Hi Chris,

Did you ever get a chance to submit documentation on BSP Buildsets?


On Mon, Aug 12, 2019 at 4:49 PM Chris Johns <chr...@rtems.org> wrote:
> On 13/8/19 2:46 am, Jonathan Brandmeyer wrote:
> > On Mon, Aug 12, 2019 at 12:10 AM Chris Johns <chr...@rtems.org> wrote:
> >>>>> If it boots via a device tree, then the RTEMS BSP should do this as 
> >>>>> well.
> >
> > Current generation petalinux generates a device tree for Linux.
> >
> Hmm.
> >>>>
> >>>> How would you integrate the Xilinx tools to handle this, ie ps7_init and 
> >>>> friends?
> >
> > IMO, RTEMS doesn't need to incorporate the functionality of the Xilinx
> > bootloaders.  It just needs to cooperate with them.  Clock init, I/O
> > init and FPGA fabric init are all in the scope of the bootloader.
> > Some things can be scoped into user application code (such as fabric
> > re-initialization).  But I don't really expect RTEMS to manage SDRAM
> > initialization.  RTEMS should just deal with the memory map and system
> > clock frequencies that it is given.
> I see it as being more subtle than this. Yes the bootloader should handle 
> critical clocks and similar low level support but the bootloader's paint of 
> the
> hardware covers everything including the default baudrate for the console. 
> This
> is why there is no code to set the baudrate in the console driver in the 
> Zynq. A
> change in SystemZ is a change in your BSP.
> Your hardware team needs to know what changes they can make and how it effects
> the software. If you support field upgradable applications and one version 
> needs
> a change to match a specific bitfile you have to update the specific registers
> in the application as the bootloader will not do this and that specific
> application and bitfile needs to be joined together some how. These links are
> human based and not easy to audit in a formal way.
> > It would be nice to have some additional driver support for the things
> > that RTEMS already has hardware abstractions for.
> We are happy to accept patches or contact a support service to have them 
> added. :)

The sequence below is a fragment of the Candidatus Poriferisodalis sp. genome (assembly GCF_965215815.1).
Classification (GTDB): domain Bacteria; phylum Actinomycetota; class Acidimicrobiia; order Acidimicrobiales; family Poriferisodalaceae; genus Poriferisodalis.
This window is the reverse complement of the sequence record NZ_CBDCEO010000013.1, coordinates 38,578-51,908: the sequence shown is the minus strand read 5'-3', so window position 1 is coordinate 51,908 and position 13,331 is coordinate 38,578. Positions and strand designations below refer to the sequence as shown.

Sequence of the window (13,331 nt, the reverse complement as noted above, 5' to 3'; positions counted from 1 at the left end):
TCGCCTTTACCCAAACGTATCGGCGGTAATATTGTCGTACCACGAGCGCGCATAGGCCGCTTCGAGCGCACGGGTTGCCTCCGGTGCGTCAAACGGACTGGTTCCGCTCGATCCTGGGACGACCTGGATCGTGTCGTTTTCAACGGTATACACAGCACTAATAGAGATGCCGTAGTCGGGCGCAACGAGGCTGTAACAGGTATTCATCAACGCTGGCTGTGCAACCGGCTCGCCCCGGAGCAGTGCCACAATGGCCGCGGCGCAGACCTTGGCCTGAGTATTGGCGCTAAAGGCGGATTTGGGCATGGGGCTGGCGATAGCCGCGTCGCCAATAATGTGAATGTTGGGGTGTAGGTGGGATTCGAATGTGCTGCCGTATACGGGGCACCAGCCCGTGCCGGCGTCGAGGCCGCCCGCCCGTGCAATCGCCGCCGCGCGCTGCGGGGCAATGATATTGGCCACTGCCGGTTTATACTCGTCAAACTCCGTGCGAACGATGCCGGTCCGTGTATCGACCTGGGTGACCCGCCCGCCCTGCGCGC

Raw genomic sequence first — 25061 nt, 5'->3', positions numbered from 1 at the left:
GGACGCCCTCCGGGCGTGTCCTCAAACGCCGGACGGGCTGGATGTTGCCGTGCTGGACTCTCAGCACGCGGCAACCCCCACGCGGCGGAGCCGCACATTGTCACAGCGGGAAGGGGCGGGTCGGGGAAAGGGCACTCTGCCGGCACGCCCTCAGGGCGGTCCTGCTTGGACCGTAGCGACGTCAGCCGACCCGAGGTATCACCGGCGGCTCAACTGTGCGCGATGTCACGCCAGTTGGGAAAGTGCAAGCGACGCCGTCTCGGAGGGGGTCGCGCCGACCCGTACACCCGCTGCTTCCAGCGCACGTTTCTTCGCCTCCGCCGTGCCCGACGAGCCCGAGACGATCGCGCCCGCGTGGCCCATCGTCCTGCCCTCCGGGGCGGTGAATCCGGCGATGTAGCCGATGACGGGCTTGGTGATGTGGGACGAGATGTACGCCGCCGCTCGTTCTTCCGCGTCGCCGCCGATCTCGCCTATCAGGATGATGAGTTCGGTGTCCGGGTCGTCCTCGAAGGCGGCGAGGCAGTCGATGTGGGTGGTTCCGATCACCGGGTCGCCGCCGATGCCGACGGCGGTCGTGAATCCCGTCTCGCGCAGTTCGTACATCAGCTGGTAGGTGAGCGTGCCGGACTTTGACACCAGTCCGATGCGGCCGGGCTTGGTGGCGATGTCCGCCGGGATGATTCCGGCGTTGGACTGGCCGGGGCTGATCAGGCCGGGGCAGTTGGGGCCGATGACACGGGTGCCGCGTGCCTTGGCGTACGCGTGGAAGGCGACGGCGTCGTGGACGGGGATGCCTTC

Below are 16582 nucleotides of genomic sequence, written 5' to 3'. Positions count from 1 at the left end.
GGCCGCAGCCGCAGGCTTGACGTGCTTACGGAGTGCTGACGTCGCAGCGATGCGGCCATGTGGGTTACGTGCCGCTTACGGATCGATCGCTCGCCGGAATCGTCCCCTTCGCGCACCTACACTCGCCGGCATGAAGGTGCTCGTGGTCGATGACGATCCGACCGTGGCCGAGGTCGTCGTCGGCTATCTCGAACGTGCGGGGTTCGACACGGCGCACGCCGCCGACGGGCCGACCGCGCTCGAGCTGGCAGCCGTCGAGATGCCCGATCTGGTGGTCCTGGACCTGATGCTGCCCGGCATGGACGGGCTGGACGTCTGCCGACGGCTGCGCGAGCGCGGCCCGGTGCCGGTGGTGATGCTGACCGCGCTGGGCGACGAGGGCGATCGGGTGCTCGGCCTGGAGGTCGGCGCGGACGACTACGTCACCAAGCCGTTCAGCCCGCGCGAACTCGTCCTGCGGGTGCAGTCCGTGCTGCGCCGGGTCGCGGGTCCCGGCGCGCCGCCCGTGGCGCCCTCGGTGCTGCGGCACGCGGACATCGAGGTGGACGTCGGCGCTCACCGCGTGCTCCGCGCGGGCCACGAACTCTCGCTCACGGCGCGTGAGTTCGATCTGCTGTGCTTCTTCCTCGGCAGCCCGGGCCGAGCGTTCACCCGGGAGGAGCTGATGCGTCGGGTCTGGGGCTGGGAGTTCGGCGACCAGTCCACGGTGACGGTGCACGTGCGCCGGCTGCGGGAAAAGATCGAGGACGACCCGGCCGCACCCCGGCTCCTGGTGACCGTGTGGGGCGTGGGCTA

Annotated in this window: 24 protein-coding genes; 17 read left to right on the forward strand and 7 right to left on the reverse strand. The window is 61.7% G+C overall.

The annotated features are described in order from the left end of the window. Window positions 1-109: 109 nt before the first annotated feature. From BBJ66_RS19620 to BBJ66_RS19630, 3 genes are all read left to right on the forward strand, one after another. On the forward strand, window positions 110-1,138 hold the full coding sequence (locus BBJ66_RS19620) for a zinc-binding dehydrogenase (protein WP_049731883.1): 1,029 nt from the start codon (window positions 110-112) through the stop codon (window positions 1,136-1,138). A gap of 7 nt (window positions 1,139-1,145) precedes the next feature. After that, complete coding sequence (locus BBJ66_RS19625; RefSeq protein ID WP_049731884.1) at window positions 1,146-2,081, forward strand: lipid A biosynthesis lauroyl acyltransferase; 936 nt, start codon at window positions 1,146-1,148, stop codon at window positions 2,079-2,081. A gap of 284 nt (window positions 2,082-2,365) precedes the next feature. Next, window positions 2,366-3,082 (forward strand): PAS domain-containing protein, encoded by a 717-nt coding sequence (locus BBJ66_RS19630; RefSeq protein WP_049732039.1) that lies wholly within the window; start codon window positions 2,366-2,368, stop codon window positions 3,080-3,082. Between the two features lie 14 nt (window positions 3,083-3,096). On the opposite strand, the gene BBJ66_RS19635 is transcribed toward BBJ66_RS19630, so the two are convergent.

> > But it isn't
> > outrageously difficult to use Xilinx bare-metal drivers as a base for
> > application code in the RTEMS environment.
> You end up needing to reference the generated headers or you need to provide a
> means to incorporate those defines.
> LibBSD seems to be filling in the pieces we need.
> > Xilinx' licenses are liberal enough to allow it.
> They are now after Joel and I visited Xilinx a number of times _and_ they
> listened to us. When the Zynq was first added the license did not allow us to
> add the code to RTEMS. Xilinx has been great to work with.
> >>> I don't know the Xilinx Zynq good enough. How do yo get the device 
> >>> capabilities
> >>> and memory map if you don't have a device tree? The device tree is an open
> >>> format for this purpose.
> >>
> >> Yeah good question. The Xilinx SDK is designed to pick up a range of 
> >> defined
> >> values from generated header files, this is the bare metal approach
> >
> > Right now, this is the approach I'm using for handing clock
> > information off to RTEMS.  I'm overriding the weak symbols
> > `zynq_uart_input_clock`, `a9mpcore_clock_periphclk` and
> > `zynq_setup_mmu_and_cache` to pass information from Xilinx generated
> > headers to RTEMS.  RTEMS' Zynq BSP provides fixed base addresses for
> > the minimal set of peripherals needed to boot RTEMS, and that's about
> > it.
> Great, this is how it was intended to be used. It would be nice to have a
> section on this in the user manual's Zynq BSP section ... :) :)
> Chris
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